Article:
Skip to content

Get Out of Your Own Way

David Gane
David Gane
1 min read

The worst thing you can do as a writer is to start second-guessing your decisions. It leads to fear, worry, and eventually blocking up.

When writing, especially in a specific genre (read: tried and true), the desire to bust the cliché and move into new territory is always high. But what happens if you don’t have anything to fill the void.

Two options come to mind: embrace the cliche or make something up.

Either option is worthwhile. The cliche is familiar but it also lets you know where you stand as a writer. This doesn’t mean you are going to stand still at this point. With practice, you will move past it, and have the opportunity to do it right another time.

If you make it up, do it fast. Don’t question it. Write it, get it down, and move on.

You may end up with another cliche, so refer to the above.

The other possibility is you break the cliche by inverting it, subverting it, building on it or just tossing it away. This is the edge of where creativity happens.

Make a choice, get out of the way, and write.


David Gane Twitter

Co-writer of the Shepherd and Wolfe young adult mysteries, the internationally award-winning series, and teacher of storytelling and screenwriting.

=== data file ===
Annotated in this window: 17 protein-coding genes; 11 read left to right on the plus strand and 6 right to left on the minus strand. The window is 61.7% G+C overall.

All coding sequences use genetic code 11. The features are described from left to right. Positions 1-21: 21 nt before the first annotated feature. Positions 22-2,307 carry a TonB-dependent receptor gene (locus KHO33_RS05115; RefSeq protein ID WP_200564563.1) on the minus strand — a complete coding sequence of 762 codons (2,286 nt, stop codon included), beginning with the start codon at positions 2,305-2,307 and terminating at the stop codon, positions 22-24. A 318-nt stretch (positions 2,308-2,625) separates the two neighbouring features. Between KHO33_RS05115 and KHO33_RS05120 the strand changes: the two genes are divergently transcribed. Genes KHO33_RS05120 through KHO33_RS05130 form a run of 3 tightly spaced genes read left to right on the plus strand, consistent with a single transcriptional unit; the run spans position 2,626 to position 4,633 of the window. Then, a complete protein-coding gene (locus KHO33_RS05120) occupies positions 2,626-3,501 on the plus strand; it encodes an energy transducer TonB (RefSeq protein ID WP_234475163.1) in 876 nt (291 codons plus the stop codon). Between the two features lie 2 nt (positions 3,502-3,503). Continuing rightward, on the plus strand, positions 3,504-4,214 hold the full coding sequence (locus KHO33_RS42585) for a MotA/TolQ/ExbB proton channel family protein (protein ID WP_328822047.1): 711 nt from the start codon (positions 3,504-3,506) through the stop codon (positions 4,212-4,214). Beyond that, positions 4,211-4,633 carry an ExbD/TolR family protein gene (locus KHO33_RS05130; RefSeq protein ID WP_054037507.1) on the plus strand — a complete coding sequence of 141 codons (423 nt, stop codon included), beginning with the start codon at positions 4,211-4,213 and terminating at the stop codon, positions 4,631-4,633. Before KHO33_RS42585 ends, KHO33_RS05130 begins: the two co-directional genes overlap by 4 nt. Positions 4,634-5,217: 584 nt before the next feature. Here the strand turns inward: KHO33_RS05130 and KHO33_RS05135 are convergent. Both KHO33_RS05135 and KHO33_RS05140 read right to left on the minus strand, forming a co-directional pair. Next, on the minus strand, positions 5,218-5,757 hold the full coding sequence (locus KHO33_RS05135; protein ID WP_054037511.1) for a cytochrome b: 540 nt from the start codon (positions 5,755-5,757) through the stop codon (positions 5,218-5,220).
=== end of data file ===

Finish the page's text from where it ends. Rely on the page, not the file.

Related Posts

Ways to edit

Just as there are different ways to write, there are different ways to edit. Some people will edit as they go, while others do it after they've finished a draft. Some will begin with the structure and move down into the sentences. Others do a sentence at a time, writing


A container can be almost anything. It can be made from any number of materials. Glass, plastic, and even paper or cardboard. It can be different heights, sizes, and shapes. It can hold almost anything—as long as it is sturdy enough to keep it inside. However, some containers will


In Will Storr's The Science of Storytelling, he states that the mission of the brain is control—whether it is a mental model to make sense of the world around us or to change it to gain control. Unfortunately, the model is often flawed. Too many inputs and not a